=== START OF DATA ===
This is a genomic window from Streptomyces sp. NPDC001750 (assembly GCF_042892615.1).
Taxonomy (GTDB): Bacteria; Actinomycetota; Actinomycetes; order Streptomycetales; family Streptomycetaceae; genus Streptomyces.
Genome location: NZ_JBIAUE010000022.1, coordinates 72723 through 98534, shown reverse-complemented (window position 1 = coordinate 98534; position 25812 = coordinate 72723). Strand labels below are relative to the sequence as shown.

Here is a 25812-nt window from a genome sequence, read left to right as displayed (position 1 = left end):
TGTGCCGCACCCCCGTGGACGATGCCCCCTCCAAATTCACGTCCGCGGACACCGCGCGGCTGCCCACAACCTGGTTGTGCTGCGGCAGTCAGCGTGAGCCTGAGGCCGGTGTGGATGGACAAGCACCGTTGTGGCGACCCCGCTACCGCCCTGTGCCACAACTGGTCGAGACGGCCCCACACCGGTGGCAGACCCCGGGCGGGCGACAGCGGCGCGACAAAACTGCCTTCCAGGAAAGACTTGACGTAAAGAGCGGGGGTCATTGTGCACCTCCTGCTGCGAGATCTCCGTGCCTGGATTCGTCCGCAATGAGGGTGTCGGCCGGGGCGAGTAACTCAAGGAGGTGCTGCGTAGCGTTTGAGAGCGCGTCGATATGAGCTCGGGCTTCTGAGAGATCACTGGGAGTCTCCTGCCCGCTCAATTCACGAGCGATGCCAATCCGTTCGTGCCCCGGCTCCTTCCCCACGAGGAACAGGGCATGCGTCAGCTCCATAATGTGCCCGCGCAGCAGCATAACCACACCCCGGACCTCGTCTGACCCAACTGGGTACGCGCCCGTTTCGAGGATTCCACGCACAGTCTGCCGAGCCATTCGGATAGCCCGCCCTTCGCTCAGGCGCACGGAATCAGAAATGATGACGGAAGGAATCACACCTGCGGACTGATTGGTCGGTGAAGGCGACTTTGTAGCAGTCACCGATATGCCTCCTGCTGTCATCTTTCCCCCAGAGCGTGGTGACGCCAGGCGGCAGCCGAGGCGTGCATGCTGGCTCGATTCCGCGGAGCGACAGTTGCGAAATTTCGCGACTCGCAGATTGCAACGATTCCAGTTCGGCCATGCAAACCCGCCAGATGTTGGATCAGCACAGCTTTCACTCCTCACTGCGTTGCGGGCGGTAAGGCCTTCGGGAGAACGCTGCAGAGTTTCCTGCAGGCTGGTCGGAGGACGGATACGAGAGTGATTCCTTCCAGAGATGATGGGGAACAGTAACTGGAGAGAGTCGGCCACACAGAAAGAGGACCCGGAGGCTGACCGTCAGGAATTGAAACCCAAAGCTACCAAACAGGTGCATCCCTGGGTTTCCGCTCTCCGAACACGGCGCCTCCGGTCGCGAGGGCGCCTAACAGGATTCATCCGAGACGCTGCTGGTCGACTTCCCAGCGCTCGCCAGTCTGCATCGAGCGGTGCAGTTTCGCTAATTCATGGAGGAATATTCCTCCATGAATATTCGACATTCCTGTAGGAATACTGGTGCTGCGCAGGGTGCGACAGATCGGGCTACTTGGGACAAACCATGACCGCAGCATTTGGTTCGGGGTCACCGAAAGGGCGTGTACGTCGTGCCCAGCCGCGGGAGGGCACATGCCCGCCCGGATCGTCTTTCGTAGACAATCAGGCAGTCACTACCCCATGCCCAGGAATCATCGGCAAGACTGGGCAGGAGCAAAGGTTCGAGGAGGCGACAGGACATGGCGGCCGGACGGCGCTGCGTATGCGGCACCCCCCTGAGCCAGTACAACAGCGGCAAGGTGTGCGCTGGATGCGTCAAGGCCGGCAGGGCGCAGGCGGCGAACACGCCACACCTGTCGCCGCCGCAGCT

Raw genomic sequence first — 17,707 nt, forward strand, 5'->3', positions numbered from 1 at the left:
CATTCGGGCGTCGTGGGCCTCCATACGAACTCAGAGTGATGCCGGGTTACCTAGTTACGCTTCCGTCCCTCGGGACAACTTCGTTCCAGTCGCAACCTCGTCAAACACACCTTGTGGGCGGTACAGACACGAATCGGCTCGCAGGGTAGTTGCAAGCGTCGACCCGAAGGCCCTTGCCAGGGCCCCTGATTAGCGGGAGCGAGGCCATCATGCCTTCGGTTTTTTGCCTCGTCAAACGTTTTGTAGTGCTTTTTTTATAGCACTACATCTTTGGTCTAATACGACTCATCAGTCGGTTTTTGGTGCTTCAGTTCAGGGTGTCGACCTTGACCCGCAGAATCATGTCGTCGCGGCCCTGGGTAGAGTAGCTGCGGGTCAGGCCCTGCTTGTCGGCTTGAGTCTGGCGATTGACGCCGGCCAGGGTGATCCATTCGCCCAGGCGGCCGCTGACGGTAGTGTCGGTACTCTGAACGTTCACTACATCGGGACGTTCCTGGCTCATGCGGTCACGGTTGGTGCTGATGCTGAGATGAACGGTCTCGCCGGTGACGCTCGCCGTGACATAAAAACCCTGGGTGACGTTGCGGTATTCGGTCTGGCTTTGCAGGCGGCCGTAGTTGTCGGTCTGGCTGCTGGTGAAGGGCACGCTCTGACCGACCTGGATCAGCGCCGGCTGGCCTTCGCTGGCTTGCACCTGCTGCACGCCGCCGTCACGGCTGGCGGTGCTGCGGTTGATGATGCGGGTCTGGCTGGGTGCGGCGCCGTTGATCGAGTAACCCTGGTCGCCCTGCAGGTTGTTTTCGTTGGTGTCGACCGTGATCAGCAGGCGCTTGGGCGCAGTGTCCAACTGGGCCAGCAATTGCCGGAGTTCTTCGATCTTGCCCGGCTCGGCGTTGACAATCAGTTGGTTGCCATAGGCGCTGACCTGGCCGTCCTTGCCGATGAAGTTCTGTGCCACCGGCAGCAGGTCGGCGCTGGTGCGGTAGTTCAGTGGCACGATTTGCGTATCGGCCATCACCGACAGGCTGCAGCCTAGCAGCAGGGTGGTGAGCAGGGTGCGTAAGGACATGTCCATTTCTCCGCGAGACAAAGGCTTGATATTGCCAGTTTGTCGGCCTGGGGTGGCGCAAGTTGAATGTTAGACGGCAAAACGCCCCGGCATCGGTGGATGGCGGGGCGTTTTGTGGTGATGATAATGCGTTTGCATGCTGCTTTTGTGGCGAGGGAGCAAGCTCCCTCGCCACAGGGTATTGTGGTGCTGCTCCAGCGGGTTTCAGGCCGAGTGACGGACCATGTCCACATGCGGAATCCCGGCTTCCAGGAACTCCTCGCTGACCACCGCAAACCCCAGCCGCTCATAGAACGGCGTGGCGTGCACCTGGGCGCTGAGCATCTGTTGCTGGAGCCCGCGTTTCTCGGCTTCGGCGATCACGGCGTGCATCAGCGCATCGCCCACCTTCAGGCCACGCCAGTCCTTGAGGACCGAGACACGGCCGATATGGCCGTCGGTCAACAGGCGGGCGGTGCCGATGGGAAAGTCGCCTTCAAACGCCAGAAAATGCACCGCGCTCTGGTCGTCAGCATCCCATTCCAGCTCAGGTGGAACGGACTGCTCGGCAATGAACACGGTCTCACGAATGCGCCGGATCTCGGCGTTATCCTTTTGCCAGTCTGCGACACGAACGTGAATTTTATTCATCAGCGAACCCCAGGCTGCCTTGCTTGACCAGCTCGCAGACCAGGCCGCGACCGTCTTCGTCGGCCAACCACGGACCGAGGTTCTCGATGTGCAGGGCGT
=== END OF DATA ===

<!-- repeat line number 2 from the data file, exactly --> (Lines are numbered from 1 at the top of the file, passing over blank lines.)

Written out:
Taxonomy (GTDB): Bacteria; Actinomycetota; Actinomycetes; order Streptomycetales; family Streptomycetaceae; genus Streptomyces.